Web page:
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Report: Tyreke Evans to be named ROY

Per Sactown Royalty…

Tyreke Evans will be named the NBA’s 2009-10 Rookie of the Year later this week, Sactown Royalty has learned.

The announcement is expected Thursday or Friday. The Kings nor the NBA have announced Evans’s victory, and the team has not yet alerted the media of a press conference later this week.

In my prediction post, I said the following:

I think this is a two-man race between Evans and Jennings. Evans’ numbers are better than Curry’s and his team is a little better, so if we’re going to go with a good player on a bad team, it should be Evans.

As for Jennings, his case depends how much importance we place on a team’s record and how responsible the player is for that record. It’s funny — a good record is crucial in winning the league MVP, but for ROY, it doesn’t seem to matter all that much. Why is that?

In the end, I think Evans will win Rookie of the Year. Given the history of the award, if a player clearly has the superior numbers, winning just doesn’t matter. That’s the case here.

Evans averaged 20.1 points, 5.3 rebounds and 5.8 assists to become the first rookie since LeBron James to average 20-5-5 in his rookie season. (Oscar Robertson and Michael Jordan are the only other players to accomplish this feat.)

Both Evans and Curry posted eye-popping numbers, but did any rookie have a bigger impact on the 2009-10 NBA season than Brandon Jennings? Even though his FG% fell off a cliff, he still posted pretty good numbers, and guided the upstart Bucks to the #6 playoff spot in the East.

Based on the criteria that picked previous award winners, Evans is very deserving. But when we look back on this season’s rookie class, I think we’ll remember Jennings’ leadership, Evans’ 20-5-5, Curry’s stretch run and Blake Griffin’s knee injury, in that order.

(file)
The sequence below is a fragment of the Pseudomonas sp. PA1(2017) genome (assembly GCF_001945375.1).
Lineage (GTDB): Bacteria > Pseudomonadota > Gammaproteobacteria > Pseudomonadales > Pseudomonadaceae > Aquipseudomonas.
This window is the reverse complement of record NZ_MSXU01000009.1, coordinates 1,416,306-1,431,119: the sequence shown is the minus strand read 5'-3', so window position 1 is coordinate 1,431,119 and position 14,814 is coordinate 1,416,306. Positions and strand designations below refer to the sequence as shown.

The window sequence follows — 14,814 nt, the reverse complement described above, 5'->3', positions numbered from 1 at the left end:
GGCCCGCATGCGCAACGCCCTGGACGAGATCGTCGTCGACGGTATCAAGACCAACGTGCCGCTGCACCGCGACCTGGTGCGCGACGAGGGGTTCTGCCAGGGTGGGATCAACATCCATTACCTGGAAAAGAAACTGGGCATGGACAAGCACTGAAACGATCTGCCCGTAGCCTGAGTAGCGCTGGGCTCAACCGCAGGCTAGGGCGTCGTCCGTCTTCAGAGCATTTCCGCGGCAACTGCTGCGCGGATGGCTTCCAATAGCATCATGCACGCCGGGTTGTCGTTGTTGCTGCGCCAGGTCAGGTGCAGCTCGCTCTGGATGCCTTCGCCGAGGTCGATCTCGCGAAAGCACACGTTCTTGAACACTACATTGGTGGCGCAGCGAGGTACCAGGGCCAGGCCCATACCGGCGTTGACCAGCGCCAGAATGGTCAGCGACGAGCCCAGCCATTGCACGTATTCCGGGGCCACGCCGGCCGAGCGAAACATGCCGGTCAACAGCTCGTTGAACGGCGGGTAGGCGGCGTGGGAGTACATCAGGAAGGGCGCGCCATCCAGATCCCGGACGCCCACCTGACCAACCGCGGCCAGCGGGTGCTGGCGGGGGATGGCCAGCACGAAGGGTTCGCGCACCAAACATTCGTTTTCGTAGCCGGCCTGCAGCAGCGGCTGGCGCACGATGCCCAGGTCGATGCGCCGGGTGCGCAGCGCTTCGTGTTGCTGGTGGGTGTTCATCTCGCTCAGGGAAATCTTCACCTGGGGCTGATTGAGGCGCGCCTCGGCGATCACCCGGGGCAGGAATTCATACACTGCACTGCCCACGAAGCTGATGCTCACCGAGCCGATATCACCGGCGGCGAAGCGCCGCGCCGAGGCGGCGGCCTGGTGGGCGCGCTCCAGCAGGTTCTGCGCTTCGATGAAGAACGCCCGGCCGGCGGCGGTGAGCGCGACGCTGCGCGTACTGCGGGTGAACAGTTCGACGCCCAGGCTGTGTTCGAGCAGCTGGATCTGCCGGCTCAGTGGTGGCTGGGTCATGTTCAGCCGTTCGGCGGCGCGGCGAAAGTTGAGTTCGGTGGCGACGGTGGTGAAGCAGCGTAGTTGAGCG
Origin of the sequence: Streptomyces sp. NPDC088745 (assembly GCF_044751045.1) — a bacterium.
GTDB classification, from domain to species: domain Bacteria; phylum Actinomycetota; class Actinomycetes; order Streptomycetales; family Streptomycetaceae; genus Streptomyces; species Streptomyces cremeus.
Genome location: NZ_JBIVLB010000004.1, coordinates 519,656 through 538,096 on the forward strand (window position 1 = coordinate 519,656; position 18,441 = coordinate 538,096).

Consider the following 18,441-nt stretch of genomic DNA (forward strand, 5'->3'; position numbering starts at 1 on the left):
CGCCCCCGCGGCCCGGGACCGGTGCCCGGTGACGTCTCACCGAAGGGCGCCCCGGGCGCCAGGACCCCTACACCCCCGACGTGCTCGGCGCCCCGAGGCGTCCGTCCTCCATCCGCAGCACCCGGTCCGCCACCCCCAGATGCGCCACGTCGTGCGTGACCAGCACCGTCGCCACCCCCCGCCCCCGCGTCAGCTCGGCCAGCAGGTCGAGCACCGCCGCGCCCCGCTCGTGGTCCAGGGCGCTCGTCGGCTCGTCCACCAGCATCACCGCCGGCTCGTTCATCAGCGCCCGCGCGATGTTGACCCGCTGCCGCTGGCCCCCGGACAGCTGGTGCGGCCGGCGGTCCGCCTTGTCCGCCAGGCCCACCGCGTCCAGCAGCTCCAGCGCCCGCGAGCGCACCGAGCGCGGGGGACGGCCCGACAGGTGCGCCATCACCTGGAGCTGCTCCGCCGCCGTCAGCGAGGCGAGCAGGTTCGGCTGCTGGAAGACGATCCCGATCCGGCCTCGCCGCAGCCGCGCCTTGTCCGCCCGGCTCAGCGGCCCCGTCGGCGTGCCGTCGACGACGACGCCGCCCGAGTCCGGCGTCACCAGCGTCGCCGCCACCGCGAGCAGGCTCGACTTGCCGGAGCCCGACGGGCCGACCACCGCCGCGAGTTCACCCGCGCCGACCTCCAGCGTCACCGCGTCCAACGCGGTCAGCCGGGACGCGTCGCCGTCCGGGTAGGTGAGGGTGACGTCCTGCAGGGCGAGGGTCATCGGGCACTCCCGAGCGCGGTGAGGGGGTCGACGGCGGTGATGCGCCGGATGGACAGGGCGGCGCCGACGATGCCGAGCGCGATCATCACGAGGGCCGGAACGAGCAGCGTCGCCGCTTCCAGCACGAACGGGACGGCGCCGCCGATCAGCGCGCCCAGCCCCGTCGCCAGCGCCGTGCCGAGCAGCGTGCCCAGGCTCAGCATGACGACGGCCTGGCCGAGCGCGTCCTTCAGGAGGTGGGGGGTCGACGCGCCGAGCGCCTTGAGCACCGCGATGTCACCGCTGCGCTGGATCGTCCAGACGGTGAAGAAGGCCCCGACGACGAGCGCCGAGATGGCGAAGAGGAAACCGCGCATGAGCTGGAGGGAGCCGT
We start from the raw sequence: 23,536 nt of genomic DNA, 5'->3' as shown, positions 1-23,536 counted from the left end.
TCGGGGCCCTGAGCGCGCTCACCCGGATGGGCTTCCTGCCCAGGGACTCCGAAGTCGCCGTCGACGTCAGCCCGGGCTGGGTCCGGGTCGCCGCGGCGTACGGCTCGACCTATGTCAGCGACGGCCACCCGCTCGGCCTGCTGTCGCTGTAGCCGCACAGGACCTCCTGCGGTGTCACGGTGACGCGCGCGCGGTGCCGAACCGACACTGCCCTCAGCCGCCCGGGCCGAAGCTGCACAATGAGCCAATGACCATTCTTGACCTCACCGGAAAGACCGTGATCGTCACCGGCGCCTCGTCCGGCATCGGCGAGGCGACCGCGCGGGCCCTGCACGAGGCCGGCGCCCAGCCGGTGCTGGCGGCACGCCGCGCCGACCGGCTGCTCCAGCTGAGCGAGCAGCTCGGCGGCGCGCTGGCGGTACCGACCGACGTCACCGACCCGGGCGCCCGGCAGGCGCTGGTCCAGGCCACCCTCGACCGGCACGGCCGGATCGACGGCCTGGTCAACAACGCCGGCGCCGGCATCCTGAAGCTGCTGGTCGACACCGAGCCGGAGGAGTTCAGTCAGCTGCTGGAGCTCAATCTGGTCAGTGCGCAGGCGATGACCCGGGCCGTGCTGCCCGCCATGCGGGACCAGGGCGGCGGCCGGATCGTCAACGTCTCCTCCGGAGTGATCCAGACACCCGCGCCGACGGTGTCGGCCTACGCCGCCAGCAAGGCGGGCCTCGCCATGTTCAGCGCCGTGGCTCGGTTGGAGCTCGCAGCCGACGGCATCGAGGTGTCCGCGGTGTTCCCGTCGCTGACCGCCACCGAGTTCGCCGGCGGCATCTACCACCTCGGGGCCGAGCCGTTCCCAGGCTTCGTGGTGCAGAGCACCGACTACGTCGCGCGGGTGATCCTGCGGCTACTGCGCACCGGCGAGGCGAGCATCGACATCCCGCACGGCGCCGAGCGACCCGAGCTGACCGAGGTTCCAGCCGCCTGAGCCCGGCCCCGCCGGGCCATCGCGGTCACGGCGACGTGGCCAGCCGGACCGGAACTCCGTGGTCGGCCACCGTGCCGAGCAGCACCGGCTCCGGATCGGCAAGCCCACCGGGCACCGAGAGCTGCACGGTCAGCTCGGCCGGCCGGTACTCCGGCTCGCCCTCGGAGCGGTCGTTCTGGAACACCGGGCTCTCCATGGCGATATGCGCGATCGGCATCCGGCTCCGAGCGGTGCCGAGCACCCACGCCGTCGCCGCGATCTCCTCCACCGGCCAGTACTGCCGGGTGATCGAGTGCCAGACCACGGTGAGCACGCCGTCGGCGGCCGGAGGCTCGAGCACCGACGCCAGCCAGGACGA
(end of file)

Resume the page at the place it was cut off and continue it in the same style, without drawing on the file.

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Who will win Rookie of the Year?

It’s that time of year again. Let’s try to figure out who will win this year’s Rookie of the Year…

Brandon Jennings jumped out in the ROY race with a 22-4-6 average in October and November, while shooting 43% from the field and 50% from three-point land. This included an epic 55-point outing against the Golden State Warriors in which Jennings hit 21 of 34 shots, including 7-for-8 from behind the arc. Since then, he is averaging 14-3-6 and is shooting just 35% from the field and 36% from 3PT. He has struggled with scoring from inside the arc, but he leads all rookies in assists and has a pretty nice assist-to-turnover ratio — 2.41, but he has posted a 2.72 ratio since the start of December. Maybe most importantly, the Bucks are 41-32 and are in the #5 spot in the East.

Tyreke Evans overtook Jennings with a 22-5-5 December and hasn’t looked back. On the season, he is averaging 20-5-6, and is shooting 46% from the field. He’s on the verge of joining LeBron James, Michael Jordan and Oscar Robertson as the only players to average 20-5-5 in their rookie seasons. However, the Kings have the 6th-worst record in the league and have been out of the playoff hunt for some time. This is both good and bad for Evans’ stats. On one hand, the Kings are so bad that he has to be the clear focal point of the offense — unlike Jennings, he doesn’t have to get the ball to Andrew Bogut or John Salmons — but the fact that the Kings are so bad means that defenses can focus on stopping him.

And then there’s Stephen Curry, whom NBA.com’s Drew Packham lists first in his rookie rankings. Since the start of December, he has averaged 18-5-6, while shooting 47% from the field and 44% from long range. And he keeps getting better. In February and March, he averaged 21-5-7. But at 21-52, the Warriors are even worse than the Kings. In fact, Golden State is tied for second third in fewest wins this season.